ouster/representative expulsion

Gabriel Malheiros

Senior Member
Portuguese - Brazil
Hi, there

I was writting a report about a Brazilian senator who can be removed from office, and I would like to know which title is better:

"CCJ (Justice and Constitution Commission) postpones Delcidio's ouster vote until next Monday"

or

"CCJ postpones Delcidio's parliamentary session on the representative expulsion until next Monday."

Thank you
 
  • Loob

    Senior Member
    English UK
    Who's your audience, Gabriel? If it includes BrE-speakers, I'd say that relatively few of us would be familiar with the term "ouster". (See this previous thread: Can we oust "ouster"?)
    As regards "expulsion", I was wondering why you'd opted for "representative expulsion" - what makes the expulsion representative? Or did you mean "the senator's expulsion"?
     
    Last edited:

    Gabriel Malheiros

    Senior Member
    Portuguese - Brazil
    Who's your audience, Gabriel? If it includes BrE-speakers, I'd say that relatively few of us would be familiar with the term "ouster". (See this previous thread: Can we oust "ouster"?)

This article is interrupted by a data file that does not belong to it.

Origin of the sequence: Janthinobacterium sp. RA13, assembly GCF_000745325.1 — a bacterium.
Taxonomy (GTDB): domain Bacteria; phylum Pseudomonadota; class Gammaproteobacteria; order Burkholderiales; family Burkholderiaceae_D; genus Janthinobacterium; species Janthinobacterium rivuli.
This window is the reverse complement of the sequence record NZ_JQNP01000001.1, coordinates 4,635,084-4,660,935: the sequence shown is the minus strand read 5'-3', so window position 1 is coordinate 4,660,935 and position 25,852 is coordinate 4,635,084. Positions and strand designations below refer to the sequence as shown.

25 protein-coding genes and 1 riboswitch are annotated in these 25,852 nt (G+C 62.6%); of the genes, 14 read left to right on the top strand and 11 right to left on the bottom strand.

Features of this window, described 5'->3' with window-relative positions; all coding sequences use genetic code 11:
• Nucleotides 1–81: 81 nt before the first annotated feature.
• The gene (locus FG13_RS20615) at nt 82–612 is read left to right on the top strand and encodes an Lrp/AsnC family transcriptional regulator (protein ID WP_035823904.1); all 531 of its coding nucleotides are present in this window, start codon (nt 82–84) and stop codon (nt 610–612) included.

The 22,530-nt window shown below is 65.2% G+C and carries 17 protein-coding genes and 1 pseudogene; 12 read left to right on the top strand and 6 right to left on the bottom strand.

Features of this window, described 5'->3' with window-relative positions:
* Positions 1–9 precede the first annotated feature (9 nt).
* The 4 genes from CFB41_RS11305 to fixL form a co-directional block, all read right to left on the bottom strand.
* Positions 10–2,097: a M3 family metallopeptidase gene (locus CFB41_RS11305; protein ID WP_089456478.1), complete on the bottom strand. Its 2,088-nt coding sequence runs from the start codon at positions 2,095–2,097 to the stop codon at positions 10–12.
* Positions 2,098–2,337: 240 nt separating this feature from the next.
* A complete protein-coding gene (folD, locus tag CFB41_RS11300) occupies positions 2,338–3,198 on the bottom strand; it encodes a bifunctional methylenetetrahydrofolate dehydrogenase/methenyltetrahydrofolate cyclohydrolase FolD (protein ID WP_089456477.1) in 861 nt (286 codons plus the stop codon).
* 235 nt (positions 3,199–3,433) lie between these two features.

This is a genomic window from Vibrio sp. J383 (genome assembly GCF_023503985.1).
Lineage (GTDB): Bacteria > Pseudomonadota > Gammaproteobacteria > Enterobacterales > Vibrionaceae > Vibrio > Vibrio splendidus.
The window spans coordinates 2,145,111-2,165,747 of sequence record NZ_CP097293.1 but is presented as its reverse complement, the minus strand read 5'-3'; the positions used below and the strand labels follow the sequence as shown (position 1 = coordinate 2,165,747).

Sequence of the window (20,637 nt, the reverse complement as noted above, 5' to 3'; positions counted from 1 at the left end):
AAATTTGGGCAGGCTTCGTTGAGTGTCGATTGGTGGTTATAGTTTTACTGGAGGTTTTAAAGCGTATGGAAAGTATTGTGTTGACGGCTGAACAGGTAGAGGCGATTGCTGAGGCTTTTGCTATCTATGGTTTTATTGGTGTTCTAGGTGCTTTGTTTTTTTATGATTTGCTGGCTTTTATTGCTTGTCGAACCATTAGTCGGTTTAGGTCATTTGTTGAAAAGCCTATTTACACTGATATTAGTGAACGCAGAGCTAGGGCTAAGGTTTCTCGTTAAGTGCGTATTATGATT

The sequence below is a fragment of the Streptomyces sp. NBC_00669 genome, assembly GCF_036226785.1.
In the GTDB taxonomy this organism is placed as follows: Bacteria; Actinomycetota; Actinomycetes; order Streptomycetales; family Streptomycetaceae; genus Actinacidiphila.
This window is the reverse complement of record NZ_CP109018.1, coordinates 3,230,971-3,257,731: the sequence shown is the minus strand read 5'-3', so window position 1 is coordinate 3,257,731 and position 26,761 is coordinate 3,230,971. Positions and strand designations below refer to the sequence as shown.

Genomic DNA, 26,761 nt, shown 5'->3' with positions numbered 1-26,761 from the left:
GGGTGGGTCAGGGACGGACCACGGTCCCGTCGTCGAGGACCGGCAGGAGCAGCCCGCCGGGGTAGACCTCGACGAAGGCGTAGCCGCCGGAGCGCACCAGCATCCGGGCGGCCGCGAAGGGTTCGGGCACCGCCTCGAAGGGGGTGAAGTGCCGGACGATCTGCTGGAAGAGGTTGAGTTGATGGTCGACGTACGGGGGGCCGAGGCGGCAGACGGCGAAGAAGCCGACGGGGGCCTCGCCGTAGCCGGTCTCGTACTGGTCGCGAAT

As regards, "expulsion", I was wondering why you'd opted for "representative expulsion" - what makes the expulsion representative? Or did you mean "the senator's expulsion"?
    Yes, I meant "the senator's expulsion"... And "senator's removal from office"? Is that odd?

    Is "ouster" an American word?
     

    Myridon

    Senior Member
    English - US
    You used "representative expulsion" - an expulsion that is representative of something, not "representative's expulsion."
    Note that in the US government we have the Senate and the House of Representatives so using "representative" for a "senator" might possibly confuse us. :)
     

    Gabriel Malheiros

    Senior Member
    Portuguese - Brazil
    You used "representative expulsion" - an expulsion that is representative of something, not "representative's expulsion."
    Note that in the US government we have the Senate and the House of Representatives so using "representative" for a "senator" might possibly confuse us. :)
    And the other? The first one? Is that better or worse? Would you use "ouster"?
     
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